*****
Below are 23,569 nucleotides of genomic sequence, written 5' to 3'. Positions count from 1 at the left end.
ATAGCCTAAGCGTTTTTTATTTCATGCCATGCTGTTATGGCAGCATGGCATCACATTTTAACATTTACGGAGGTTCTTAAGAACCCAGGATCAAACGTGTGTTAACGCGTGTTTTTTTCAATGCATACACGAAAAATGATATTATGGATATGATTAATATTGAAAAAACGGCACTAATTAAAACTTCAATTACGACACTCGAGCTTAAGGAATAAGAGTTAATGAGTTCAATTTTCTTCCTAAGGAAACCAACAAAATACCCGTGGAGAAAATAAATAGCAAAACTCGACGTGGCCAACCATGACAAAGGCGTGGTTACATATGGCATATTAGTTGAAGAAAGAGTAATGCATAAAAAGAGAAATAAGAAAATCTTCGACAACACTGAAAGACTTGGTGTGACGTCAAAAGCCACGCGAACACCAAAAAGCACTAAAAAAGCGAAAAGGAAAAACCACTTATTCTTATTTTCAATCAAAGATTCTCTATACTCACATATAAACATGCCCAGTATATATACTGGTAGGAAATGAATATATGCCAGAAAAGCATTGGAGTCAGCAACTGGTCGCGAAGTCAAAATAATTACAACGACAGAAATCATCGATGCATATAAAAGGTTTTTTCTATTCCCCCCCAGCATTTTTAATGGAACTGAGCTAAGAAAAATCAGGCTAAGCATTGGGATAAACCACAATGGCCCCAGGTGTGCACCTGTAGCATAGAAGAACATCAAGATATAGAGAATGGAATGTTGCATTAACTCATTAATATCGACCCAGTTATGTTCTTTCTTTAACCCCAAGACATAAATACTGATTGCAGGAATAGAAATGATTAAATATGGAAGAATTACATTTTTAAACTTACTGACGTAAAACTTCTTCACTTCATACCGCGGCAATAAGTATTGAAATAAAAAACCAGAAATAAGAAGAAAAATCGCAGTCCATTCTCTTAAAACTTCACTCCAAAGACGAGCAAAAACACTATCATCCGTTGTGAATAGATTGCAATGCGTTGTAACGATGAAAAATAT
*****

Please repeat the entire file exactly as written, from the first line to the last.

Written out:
Below are 23,569 nucleotides of genomic sequence, written 5' to 3'. Positions count from 1 at the left end.
ATAGCCTAAGCGTTTTTTATTTCATGCCATGCTGTTATGGCAGCATGGCATCACATTTTAACATTTACGGAGGTTCTTAAGAACCCAGGATCAAACGTGTGTTAACGCGTGTTTTTTTCAATGCATACACGAAAAATGATATTATGGATATGATTAATATTGAAAAAACGGCACTAATTAAAACTTCAATTACGACACTCGAGCTTAAGGAATAAGAGTTAATGAGTTCAATTTTCTTCCTAAGGAAACCAACAAAATACCCGTGGAGAAAATAAATAGCAAAACTCGACGTGGCCAACCATGACAAAGGCGTGGTTACATATGGCATATTAGTTGAAGAAAGAGTAATGCATAAAAAGAGAAATAAGAAAATCTTCGACAACACTGAAAGACTTGGTGTGACGTCAAAAGCCACGCGAACACCAAAAAGCACTAAAAAAGCGAAAAGGAAAAACCACTTATTCTTATTTTCAATCAAAGATTCTCTATACTCACATATAAACATGCCCAGTATATATACTGGTAGGAAATGAATATATGCCAGAAAAGCATTGGAGTCAGCAACTGGTCGCGAAGTCAAAATAATTACAACGACAGAAATCATCGATGCATATAAAAGGTTTTTTCTATTCCCCCCCAGCATTTTTAATGGAACTGAGCTAAGAAAAATCAGGCTAAGCATTGGGATAAACCACAATGGCCCCAGGTGTGCACCTGTAGCATAGAAGAACATCAAGATATAGAGAATGGAATGTTGCATTAACTCATTAATATCGACCCAGTTATGTTCTTTCTTTAACCCCAAGACATAAATACTGATTGCAGGAATAGAAATGATTAAATATGGAAGAATTACATTTTTAAACTTACTGACGTAAAACTTCTTCACTTCATACCGCGGCAATAAGTATTGAAATAAAAAACCAGAAATAAGAAGAAAAATCGCAGTCCATTCTCTTAAAACTTCACTCCAAAGACGAGCAAAAACACTATCATCCGTTGTGAATAGATTGCAATGCGTTGTAACGATGAAAAATAT